Revisiting Brideshead

I’ve recently finished re-reading Brideshead Revisited by Evelyn Waugh – and re-watching on DVD the 1981 BBC TV series, produced by Granada Television.

Brideshead Revisited is probably Evelyn Waugh’s best-loved novel, first published in 1945.

It’s the epic story of a great Catholic family in a doomed aristocratic age prior to the second world war and over sixty years has delighted many readers – including myself .

In haunting prose it captures the dying years of an era of British aristocracy and opulence, which would never again return after the war. Another major theme, as Waugh says in his preface (1959) to a modified re-issue of the novel, is “the operation of divine grace on a group of diverse but closely connected characters.”

In the book there are many passages of lilting prose – somehow wistful and with a lingering melancholy. And in re-reading, I experienced all over again my initial delight.

Here’s an example … [Read more…]


The Storyteller

Unshaved, unkempt,
black nails, black teeth
and an old, tattered coat.
You’d dismiss him as derelict
and walk straight past.
Yet when he spoke
eagles soared,
mountains talked
and I glimpsed infinity.
“I’m a storyteller”
he said.
His stories wove spells
of dreaming and meaning.
The universe expanded,
and I felt for a moment
that I touched its limits.
Spellbinder …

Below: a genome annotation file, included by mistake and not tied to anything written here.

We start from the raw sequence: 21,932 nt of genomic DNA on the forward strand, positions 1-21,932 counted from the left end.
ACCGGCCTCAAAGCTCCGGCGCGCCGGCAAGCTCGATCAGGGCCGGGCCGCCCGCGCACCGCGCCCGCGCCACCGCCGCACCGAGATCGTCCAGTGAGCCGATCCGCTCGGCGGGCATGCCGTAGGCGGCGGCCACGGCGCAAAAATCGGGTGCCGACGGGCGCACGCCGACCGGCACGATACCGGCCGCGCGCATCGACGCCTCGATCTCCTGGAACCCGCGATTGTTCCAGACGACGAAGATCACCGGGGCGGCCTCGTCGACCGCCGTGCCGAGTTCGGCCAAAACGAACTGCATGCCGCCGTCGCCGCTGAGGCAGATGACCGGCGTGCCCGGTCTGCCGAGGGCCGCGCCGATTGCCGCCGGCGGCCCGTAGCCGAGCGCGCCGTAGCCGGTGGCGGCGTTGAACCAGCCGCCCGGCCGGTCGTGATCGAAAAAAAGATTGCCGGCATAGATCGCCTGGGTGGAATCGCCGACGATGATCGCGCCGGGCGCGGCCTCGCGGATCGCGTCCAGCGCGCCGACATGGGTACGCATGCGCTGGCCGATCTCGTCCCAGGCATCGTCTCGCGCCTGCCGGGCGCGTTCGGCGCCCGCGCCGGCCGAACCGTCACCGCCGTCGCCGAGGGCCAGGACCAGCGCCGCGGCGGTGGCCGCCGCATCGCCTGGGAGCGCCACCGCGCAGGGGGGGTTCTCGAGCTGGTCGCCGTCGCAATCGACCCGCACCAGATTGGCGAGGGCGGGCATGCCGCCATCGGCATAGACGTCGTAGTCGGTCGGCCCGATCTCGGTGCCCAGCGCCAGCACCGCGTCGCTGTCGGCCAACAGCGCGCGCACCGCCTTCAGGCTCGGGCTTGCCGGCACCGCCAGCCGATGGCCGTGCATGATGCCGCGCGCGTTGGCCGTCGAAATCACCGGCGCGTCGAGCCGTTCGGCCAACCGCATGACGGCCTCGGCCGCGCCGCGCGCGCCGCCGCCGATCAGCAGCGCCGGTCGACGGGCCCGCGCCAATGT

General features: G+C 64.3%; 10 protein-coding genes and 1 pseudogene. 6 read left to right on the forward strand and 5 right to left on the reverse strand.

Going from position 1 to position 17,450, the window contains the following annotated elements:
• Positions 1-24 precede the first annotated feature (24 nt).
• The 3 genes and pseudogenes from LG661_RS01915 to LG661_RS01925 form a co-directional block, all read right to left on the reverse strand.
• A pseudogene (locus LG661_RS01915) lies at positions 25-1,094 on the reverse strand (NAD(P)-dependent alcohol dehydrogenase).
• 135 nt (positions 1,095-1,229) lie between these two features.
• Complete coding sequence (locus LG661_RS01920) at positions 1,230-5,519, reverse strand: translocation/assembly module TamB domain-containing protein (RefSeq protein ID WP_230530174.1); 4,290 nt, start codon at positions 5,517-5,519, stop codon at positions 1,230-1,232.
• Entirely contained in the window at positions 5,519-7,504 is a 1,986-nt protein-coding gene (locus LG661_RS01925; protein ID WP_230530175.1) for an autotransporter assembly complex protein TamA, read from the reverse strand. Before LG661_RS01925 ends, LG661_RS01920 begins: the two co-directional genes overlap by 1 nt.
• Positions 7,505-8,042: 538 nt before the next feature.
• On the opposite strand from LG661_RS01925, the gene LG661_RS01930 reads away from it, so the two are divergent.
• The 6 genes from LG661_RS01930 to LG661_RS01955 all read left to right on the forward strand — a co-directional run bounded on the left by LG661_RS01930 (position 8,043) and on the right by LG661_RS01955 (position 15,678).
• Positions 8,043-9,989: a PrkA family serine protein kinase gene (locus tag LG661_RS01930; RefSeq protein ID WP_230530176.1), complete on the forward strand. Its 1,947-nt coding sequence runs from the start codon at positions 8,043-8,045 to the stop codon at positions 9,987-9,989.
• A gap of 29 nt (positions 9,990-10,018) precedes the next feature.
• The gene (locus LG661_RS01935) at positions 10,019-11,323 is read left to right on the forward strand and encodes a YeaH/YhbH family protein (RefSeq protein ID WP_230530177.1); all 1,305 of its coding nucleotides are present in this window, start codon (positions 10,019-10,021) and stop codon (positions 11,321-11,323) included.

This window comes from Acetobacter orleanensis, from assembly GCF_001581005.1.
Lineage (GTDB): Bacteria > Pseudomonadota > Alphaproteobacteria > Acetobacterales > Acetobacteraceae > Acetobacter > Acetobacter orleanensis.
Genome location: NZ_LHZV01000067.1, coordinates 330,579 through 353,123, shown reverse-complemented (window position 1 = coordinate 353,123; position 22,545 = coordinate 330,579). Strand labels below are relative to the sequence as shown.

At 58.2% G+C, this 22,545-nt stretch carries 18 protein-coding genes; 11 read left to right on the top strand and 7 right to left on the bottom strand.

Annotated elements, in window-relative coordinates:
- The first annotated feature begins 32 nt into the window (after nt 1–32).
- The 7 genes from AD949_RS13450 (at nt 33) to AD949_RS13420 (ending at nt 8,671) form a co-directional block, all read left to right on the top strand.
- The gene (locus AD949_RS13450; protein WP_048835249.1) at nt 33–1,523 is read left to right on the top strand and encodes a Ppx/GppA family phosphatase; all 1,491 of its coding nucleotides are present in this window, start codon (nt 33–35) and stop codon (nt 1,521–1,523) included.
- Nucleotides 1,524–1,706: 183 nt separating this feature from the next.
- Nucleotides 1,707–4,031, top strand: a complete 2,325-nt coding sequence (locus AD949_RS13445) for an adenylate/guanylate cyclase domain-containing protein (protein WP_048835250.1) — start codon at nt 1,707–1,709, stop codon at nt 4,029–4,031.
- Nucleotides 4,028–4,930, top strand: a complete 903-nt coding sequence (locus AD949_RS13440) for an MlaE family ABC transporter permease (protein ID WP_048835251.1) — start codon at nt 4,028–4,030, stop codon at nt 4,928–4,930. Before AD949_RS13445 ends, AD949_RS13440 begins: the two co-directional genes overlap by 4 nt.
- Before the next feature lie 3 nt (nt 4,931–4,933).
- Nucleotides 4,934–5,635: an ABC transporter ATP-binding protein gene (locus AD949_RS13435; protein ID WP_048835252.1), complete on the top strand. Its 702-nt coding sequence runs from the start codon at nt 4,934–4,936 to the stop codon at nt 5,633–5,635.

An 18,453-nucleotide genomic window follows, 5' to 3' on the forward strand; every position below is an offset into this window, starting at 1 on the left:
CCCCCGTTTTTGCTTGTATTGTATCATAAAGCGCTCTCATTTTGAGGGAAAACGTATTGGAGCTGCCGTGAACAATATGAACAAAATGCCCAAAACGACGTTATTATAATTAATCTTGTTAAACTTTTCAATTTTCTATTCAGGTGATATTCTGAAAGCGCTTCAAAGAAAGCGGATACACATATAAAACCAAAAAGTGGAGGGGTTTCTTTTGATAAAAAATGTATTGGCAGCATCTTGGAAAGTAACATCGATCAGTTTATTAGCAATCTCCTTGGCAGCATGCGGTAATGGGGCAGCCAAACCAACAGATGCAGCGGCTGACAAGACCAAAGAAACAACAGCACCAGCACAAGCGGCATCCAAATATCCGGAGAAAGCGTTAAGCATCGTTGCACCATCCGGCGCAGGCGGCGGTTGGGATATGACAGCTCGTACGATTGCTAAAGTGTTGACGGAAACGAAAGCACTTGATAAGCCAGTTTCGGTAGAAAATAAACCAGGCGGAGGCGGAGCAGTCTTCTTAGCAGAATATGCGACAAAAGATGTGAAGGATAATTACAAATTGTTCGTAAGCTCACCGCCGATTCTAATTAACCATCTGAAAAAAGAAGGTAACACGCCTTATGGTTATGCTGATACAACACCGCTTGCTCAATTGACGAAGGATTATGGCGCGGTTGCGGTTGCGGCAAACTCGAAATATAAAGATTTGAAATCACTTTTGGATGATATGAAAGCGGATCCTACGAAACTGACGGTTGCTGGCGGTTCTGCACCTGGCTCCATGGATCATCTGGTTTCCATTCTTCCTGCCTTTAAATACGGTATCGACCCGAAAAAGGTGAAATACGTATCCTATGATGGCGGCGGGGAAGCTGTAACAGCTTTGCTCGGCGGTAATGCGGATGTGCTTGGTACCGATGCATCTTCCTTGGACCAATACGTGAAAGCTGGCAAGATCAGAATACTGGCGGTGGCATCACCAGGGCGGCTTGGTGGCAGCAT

The essence of truth
lies perhaps in all three.


How Many Times

Through the work Chris and I do, we have the privilege of hearing the stories of people from all kinds of places, spaces and backgrounds.

So often I am humbled by their wisdom, resilience, humour and strength – often under circumstances that could leave them bitter, bowed or defeated. And I feel honoured they have felt able to open their hearts and share their stories with us.

It’s a reminder in this busy, media-saturated world of ours that the most powerful stories are not necessarily those of the rich and famous.

How often do we give our time, our spirits and our hearts to listen – really listen – to the stories of others? Ordinary people, with extraordinary stories.

Here is a song from one of my favourite Aussie singer-songwriters, Judy Small, which asks much the same question.


How many times do they tell their tales to strangers,

Who turn away in silence and pretend they didn’t hear.

How many times do we throw away such chances,

Never knowing what we might have learned with open ears.

(From How Many Times, by Judy Small)